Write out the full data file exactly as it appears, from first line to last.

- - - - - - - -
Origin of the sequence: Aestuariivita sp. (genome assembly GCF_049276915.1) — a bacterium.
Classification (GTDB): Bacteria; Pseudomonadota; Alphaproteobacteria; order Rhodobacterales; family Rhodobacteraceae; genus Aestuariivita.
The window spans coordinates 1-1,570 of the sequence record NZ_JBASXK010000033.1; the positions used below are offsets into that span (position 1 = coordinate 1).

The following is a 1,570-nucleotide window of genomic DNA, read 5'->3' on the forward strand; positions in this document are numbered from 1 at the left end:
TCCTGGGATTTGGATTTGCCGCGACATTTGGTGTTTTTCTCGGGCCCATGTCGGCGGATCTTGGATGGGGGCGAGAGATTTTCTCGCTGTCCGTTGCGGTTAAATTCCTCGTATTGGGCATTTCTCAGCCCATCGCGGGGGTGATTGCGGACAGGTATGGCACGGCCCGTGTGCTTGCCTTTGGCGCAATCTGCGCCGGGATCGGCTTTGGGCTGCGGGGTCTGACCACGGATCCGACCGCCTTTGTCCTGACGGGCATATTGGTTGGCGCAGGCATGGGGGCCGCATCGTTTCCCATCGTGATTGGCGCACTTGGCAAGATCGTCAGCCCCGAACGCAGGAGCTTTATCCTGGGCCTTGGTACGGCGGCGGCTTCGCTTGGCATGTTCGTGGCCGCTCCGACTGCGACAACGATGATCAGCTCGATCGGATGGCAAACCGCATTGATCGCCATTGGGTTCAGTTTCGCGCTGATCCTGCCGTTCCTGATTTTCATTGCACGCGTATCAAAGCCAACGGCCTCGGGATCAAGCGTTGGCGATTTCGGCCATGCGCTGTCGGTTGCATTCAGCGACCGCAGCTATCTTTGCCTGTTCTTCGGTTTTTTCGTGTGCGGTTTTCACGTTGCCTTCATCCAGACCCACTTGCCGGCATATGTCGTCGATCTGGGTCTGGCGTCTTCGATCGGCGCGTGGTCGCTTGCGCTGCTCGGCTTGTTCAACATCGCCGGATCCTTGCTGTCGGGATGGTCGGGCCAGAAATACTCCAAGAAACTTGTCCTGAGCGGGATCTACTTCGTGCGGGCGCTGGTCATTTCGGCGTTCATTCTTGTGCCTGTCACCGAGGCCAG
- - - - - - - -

Origin of the sequence: Aestuariivita sp. (genome assembly GCF_049276915.1) — a bacterium.
Classification (GTDB): Bacteria; Pseudomonadota; Alphaproteobacteria; order Rhodobacterales; family Rhodobacteraceae; genus Aestuariivita.
The window spans coordinates 1-1,570 of the sequence record NZ_JBASXK010000033.1; the positions used below are offsets into that span (position 1 = coordinate 1).

The following is a 1,570-nucleotide window of genomic DNA, read 5'->3' on the forward strand; positions in this document are numbered from 1 at the left end:
TCCTGGGATTTGGATTTGCCGCGACATTTGGTGTTTTTCTCGGGCCCATGTCGGCGGATCTTGGATGGGGGCGAGAGATTTTCTCGCTGTCCGTTGCGGTTAAATTCCTCGTATTGGGCATTTCTCAGCCCATCGCGGGGGTGATTGCGGACAGGTATGGCACGGCCCGTGTGCTTGCCTTTGGCGCAATCTGCGCCGGGATCGGCTTTGGGCTGCGGGGTCTGACCACGGATCCGACCGCCTTTGTCCTGACGGGCATATTGGTTGGCGCAGGCATGGGGGCCGCATCGTTTCCCATCGTGATTGGCGCACTTGGCAAGATCGTCAGCCCCGAACGCAGGAGCTTTATCCTGGGCCTTGGTACGGCGGCGGCTTCGCTTGGCATGTTCGTGGCCGCTCCGACTGCGACAACGATGATCAGCTCGATCGGATGGCAAACCGCATTGATCGCCATTGGGTTCAGTTTCGCGCTGATCCTGCCGTTCCTGATTTTCATTGCACGCGTATCAAAGCCAACGGCCTCGGGATCAAGCGTTGGCGATTTCGGCCATGCGCTGTCGGTTGCATTCAGCGACCGCAGCTATCTTTGCCTGTTCTTCGGTTTTTTCGTGTGCGGTTTTCACGTTGCCTTCATCCAGACCCACTTGCCGGCATATGTCGTCGATCTGGGTCTGGCGTCTTCGATCGGCGCGTGGTCGCTTGCGCTGCTCGGCTTGTTCAACATCGCCGGATCCTTGCTGTCGGGATGGTCGGGCCAGAAATACTCCAAGAAACTTGTCCTGAGCGGGATCTACTTCGTGCGGGCGCTGGTCATTTCGGCGTTCATTCTTGTGCCTGTCACCGAGGCCAG